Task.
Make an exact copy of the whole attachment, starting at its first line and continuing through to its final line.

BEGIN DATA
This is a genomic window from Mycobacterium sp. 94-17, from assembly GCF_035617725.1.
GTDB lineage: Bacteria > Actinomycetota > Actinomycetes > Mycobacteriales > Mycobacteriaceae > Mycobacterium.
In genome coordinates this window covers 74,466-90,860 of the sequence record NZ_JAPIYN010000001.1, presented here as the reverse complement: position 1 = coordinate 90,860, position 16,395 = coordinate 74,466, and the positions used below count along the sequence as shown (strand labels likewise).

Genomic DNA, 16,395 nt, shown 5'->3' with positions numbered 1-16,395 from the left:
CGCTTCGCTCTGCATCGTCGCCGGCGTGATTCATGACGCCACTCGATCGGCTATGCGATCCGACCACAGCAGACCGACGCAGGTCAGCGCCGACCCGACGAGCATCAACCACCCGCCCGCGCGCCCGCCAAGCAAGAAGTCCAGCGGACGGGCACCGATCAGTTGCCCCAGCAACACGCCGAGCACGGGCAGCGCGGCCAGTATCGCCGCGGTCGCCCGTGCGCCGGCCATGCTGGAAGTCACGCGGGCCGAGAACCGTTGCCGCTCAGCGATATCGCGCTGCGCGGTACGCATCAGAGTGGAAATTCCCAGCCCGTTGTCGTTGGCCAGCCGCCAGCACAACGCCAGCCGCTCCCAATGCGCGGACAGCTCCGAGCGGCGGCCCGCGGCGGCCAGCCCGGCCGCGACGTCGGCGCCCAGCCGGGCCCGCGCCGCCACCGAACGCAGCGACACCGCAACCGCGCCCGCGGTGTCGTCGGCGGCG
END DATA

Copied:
This is a genomic window from Mycobacterium sp. 94-17, from assembly GCF_035617725.1.
GTDB lineage: Bacteria > Actinomycetota > Actinomycetes > Mycobacteriales > Mycobacteriaceae > Mycobacterium.
In genome coordinates this window covers 74,466-90,860 of the sequence record NZ_JAPIYN010000001.1, presented here as the reverse complement: position 1 = coordinate 90,860, position 16,395 = coordinate 74,466, and the positions used below count along the sequence as shown (strand labels likewise).

Genomic DNA, 16,395 nt, shown 5'->3' with positions numbered 1-16,395 from the left:
CGCTTCGCTCTGCATCGTCGCCGGCGTGATTCATGACGCCACTCGATCGGCTATGCGATCCGACCACAGCAGACCGACGCAGGTCAGCGCCGACCCGACGAGCATCAACCACCCGCCCGCGCGCCCGCCAAGCAAGAAGTCCAGCGGACGGGCACCGATCAGTTGCCCCAGCAACACGCCGAGCACGGGCAGCGCGGCCAGTATCGCCGCGGTCGCCCGTGCGCCGGCCATGCTGGAAGTCACGCGGGCCGAGAACCGTTGCCGCTCAGCGATATCGCGCTGCGCGGTACGCATCAGAGTGGAAATTCCCAGCCCGTTGTCGTTGGCCAGCCGCCAGCACAACGCCAGCCGCTCCCAATGCGCGGACAGCTCCGAGCGGCGGCCCGCGGCGGCCAGCCCGGCCGCGACGTCGGCGCCCAGCCGGGCCCGCGCCGCCACCGAACGCAGCGACACCGCAACCGCGCCCGCGGTGTCGTCGGCGGCG